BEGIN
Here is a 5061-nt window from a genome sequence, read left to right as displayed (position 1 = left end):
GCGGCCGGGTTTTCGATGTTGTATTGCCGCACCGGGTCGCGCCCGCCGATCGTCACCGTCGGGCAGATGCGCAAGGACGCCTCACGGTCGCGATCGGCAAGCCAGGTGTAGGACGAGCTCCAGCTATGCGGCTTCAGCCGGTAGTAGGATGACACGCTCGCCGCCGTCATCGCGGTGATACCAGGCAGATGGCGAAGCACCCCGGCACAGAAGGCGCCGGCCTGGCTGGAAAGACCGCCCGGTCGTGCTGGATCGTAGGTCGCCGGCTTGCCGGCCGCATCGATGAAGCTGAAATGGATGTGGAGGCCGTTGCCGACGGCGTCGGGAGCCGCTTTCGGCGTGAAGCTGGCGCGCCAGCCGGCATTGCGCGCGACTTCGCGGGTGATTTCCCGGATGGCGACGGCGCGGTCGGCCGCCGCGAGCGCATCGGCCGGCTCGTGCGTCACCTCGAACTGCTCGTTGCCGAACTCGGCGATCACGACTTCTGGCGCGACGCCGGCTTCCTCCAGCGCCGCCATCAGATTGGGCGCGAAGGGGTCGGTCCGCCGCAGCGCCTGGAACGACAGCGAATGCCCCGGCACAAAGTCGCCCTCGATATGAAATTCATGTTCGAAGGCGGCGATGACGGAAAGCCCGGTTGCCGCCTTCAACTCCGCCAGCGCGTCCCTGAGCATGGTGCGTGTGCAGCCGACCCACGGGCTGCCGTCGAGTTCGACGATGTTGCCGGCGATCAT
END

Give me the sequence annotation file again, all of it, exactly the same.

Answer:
Here is a 5061-nt window from a genome sequence, read left to right as displayed (position 1 = left end):
GCGGCCGGGTTTTCGATGTTGTATTGCCGCACCGGGTCGCGCCCGCCGATCGTCACCGTCGGGCAGATGCGCAAGGACGCCTCACGGTCGCGATCGGCAAGCCAGGTGTAGGACGAGCTCCAGCTATGCGGCTTCAGCCGGTAGTAGGATGACACGCTCGCCGCCGTCATCGCGGTGATACCAGGCAGATGGCGAAGCACCCCGGCACAGAAGGCGCCGGCCTGGCTGGAAAGACCGCCCGGTCGTGCTGGATCGTAGGTCGCCGGCTTGCCGGCCGCATCGATGAAGCTGAAATGGATGTGGAGGCCGTTGCCGACGGCGTCGGGAGCCGCTTTCGGCGTGAAGCTGGCGCGCCAGCCGGCATTGCGCGCGACTTCGCGGGTGATTTCCCGGATGGCGACGGCGCGGTCGGCCGCCGCGAGCGCATCGGCCGGCTCGTGCGTCACCTCGAACTGCTCGTTGCCGAACTCGGCGATCACGACTTCTGGCGCGACGCCGGCTTCCTCCAGCGCCGCCATCAGATTGGGCGCGAAGGGGTCGGTCCGCCGCAGCGCCTGGAACGACAGCGAATGCCCCGGCACAAAGTCGCCCTCGATATGAAATTCATGTTCGAAGGCGGCGATGACGGAAAGCCCGGTTGCCGCCTTCAACTCCGCCAGCGCGTCCCTGAGCATGGTGCGTGTGCAGCCGACCCACGGGCTGCCGTCGAGTTCGACGATGTTGCCGGCGATCAT